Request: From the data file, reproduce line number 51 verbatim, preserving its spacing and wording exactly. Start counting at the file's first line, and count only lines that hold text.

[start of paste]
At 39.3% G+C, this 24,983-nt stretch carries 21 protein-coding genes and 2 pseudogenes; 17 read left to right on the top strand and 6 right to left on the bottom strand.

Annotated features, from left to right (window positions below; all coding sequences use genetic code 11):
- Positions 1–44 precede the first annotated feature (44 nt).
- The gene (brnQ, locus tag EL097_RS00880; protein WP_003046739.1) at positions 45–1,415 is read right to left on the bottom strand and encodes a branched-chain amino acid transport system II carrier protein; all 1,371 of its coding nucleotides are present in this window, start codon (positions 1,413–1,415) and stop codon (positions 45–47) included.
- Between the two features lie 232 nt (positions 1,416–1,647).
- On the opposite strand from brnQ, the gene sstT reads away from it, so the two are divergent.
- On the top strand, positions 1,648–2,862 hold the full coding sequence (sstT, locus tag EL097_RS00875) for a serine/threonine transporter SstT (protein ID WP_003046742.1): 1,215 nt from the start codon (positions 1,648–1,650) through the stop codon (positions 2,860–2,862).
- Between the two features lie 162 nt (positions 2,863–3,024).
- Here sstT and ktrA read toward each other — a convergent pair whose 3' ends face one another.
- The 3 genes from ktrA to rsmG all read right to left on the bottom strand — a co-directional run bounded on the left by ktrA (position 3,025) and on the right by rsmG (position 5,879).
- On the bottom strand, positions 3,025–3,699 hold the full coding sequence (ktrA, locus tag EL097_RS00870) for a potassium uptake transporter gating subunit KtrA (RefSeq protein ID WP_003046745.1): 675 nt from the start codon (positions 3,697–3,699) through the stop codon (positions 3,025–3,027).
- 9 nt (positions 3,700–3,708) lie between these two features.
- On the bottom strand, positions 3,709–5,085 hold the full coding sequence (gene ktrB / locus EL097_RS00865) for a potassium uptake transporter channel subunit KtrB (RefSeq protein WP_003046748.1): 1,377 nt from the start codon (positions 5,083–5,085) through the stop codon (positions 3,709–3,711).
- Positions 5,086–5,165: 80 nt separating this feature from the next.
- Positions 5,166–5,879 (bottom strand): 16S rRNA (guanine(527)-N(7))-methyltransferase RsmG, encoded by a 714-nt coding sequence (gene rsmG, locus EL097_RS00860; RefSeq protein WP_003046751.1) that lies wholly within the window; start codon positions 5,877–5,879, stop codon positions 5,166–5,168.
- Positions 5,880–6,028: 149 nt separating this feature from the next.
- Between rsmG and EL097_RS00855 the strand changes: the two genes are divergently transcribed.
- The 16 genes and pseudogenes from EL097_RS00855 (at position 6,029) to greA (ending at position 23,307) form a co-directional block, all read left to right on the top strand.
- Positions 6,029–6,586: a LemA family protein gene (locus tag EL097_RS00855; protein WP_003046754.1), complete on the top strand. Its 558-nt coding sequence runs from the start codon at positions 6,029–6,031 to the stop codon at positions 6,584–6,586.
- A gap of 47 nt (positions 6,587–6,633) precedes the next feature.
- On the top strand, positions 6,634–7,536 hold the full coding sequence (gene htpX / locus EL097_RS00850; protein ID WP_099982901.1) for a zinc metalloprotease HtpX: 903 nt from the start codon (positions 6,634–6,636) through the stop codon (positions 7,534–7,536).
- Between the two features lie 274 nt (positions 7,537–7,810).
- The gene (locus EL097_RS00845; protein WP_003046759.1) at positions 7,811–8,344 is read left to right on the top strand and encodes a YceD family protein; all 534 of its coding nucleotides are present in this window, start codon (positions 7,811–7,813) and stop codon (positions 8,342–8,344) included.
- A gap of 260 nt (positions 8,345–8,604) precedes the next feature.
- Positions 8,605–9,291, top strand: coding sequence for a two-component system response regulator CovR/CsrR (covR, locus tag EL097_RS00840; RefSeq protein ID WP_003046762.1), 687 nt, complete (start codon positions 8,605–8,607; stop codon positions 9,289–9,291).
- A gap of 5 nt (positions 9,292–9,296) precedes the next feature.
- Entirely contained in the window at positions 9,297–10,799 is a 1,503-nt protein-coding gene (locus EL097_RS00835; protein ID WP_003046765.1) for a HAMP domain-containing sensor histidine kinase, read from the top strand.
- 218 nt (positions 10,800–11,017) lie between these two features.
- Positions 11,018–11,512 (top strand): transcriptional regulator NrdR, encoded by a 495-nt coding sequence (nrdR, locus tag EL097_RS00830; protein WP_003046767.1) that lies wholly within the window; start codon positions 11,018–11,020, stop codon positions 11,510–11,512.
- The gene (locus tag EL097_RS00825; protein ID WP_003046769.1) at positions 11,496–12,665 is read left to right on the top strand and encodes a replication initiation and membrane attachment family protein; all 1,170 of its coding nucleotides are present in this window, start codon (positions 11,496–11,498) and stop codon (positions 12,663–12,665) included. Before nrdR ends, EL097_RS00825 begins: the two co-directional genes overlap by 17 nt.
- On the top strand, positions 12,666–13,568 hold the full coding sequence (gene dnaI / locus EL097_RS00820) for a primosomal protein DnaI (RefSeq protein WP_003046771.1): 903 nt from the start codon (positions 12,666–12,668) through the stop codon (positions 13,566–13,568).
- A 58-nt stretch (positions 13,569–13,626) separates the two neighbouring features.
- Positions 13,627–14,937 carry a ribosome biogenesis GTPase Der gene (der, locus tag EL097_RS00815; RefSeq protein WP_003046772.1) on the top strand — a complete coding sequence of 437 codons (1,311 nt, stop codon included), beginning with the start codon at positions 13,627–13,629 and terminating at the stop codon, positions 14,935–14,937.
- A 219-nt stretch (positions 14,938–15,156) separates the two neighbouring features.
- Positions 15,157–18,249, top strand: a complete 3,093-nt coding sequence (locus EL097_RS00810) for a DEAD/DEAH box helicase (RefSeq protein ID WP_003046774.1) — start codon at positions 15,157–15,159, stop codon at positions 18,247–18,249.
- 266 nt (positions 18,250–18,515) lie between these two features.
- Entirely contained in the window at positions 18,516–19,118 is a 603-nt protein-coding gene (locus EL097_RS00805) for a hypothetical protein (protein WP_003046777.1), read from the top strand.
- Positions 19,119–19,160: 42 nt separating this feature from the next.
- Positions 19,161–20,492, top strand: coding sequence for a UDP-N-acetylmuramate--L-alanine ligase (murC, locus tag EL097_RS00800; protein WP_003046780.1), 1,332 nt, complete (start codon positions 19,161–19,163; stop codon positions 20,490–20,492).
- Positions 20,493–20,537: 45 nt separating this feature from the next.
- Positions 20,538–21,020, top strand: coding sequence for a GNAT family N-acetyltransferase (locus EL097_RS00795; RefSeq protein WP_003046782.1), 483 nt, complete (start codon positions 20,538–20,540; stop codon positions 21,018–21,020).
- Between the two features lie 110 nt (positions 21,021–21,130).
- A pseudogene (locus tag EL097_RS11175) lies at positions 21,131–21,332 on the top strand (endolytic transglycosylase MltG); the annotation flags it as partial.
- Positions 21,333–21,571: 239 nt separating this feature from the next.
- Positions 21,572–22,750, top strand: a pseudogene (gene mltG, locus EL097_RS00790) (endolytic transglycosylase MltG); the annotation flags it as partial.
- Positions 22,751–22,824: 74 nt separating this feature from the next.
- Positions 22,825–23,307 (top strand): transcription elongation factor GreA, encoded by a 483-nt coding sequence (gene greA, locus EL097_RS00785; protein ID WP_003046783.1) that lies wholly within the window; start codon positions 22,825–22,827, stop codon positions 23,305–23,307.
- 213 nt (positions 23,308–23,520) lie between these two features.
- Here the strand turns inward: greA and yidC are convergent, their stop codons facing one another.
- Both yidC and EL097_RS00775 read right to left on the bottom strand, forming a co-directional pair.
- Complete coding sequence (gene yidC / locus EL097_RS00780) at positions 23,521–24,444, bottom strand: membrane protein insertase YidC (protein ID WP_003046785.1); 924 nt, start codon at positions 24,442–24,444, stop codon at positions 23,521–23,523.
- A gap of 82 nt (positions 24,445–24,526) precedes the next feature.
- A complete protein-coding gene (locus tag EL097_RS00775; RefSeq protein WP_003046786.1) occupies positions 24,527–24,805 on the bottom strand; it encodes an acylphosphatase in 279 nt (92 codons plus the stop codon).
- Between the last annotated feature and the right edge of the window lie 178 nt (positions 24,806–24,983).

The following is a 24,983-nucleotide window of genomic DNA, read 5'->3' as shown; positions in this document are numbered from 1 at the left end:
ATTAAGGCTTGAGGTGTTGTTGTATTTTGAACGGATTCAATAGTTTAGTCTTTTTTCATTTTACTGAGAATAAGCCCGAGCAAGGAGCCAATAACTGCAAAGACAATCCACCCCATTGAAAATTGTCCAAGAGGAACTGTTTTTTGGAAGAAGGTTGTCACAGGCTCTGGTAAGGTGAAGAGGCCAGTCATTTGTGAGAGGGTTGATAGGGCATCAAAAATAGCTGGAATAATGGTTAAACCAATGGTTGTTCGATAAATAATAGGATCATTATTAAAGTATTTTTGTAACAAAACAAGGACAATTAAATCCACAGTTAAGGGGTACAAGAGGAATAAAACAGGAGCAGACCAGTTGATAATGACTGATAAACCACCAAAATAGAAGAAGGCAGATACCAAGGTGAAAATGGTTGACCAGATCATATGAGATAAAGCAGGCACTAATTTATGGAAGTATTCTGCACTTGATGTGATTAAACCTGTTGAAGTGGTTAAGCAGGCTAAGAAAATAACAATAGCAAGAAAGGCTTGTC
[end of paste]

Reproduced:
- Complete coding sequence (gene yidC / locus EL097_RS00780) at positions 23,521–24,444, bottom strand: membrane protein insertase YidC (protein ID WP_003046785.1); 924 nt, start codon at positions 24,442–24,444, stop codon at positions 23,521–23,523.